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Old 01-27-2005, 05:39 PM   #27 (permalink)
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killians45, you my friend are very intelligent. Good post.

EDIT: I have one comment to make regarding what you see in a black hole.

Everything that you see would be distorted and twisted. Why?

Because as light is being sucked into the singularity,

it is warping and stretching.
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Old 01-27-2005, 05:45 PM   #28 (permalink)
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ty Alot of it, though, was cut n paste because I'm to lazy to type that much... well, sometimes.... figured if I can find someone else who did at least SOME of it, I'll just borrow bits. Some is mine, some is copied... can't take all the credit, now can I?? The theory at the end about the black hole is very interesting to go into. Basically what the person on the ship would see and what the obsever on another ship would see. Alot of people said it would either just disappear or speed to relatavistic speeds. Then there is the above. Sounds more sound a theory to me.
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Old 01-27-2005, 05:57 PM   #29 (permalink)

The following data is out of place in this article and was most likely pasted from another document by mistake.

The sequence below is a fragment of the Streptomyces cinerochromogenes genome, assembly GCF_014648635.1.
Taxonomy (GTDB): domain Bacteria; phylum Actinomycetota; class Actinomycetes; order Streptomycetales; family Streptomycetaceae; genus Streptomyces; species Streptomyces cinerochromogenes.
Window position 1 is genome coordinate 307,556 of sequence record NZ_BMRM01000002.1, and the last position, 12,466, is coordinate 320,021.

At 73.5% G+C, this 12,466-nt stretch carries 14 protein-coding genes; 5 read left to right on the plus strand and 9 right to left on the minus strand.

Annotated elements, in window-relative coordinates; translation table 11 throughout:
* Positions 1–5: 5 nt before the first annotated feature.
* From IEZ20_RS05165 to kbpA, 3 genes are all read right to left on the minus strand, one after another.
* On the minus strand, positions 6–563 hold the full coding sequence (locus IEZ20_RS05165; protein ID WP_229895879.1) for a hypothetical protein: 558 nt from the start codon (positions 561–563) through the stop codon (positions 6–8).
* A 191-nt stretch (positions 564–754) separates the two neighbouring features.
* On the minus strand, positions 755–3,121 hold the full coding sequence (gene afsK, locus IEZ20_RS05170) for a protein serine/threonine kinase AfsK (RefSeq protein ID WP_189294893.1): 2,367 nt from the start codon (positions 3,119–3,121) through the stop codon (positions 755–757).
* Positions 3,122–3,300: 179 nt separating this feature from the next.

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Quote:
Originally posted by killians45
Sounds more sound a theory to me.
Until one of us enter a black hole and defy physics by escaping it...

Everything is just a theory!
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Old 01-27-2005, 05:59 PM   #30 (permalink)
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well, the reason we came up with the conclusion is the following. Image you are with a friend, he is in another ship and gets sucked into a black hole. You are outside the effects so see the whole thing. Now, the way we see things is by light/photons bouncing back. The closer to the black hole you get light begins to slow down. It begins to take longer and longer for those photons to come back to you. At the event horizon, or prior to it, the light is taking longer and longer. So, you could sit there for a very long time, and you are seeing the light return to you at slower speeds. Your friend could of been swallowed thousands (this is a VERY big guess) of years ago, but it took that long to get the light back to you mean while he is long gone. Just a theory, though based off of facts.